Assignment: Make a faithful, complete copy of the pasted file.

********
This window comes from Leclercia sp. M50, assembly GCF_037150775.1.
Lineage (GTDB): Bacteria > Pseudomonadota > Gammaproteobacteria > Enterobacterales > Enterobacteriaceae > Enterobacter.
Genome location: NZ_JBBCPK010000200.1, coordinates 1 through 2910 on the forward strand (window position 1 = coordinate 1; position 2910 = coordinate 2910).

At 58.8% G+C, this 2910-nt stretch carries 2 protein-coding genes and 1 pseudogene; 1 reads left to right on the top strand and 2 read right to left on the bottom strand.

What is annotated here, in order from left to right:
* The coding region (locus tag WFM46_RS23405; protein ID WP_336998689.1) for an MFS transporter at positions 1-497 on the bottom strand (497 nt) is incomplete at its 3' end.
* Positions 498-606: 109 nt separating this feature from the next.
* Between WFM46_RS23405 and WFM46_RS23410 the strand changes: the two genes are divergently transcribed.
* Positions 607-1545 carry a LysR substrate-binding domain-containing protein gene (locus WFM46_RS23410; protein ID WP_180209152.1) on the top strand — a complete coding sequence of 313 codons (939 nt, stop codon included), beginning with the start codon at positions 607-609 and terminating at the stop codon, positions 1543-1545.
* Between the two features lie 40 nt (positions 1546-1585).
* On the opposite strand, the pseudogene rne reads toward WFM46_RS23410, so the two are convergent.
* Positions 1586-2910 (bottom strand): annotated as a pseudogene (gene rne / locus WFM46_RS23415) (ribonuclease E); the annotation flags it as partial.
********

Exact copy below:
This window comes from Leclercia sp. M50, assembly GCF_037150775.1.
Lineage (GTDB): Bacteria > Pseudomonadota > Gammaproteobacteria > Enterobacterales > Enterobacteriaceae > Enterobacter.
Genome location: NZ_JBBCPK010000200.1, coordinates 1 through 2910 on the forward strand (window position 1 = coordinate 1; position 2910 = coordinate 2910).

At 58.8% G+C, this 2910-nt stretch carries 2 protein-coding genes and 1 pseudogene; 1 reads left to right on the top strand and 2 read right to left on the bottom strand.

What is annotated here, in order from left to right:
* The coding region (locus tag WFM46_RS23405; protein ID WP_336998689.1) for an MFS transporter at positions 1-497 on the bottom strand (497 nt) is incomplete at its 3' end.
* Positions 498-606: 109 nt separating this feature from the next.
* Between WFM46_RS23405 and WFM46_RS23410 the strand changes: the two genes are divergently transcribed.
* Positions 607-1545 carry a LysR substrate-binding domain-containing protein gene (locus WFM46_RS23410; protein ID WP_180209152.1) on the top strand — a complete coding sequence of 313 codons (939 nt, stop codon included), beginning with the start codon at positions 607-609 and terminating at the stop codon, positions 1543-1545.
* Between the two features lie 40 nt (positions 1546-1585).
* On the opposite strand, the pseudogene rne reads toward WFM46_RS23410, so the two are convergent.
* Positions 1586-2910 (bottom strand): annotated as a pseudogene (gene rne / locus WFM46_RS23415) (ribonuclease E); the annotation flags it as partial.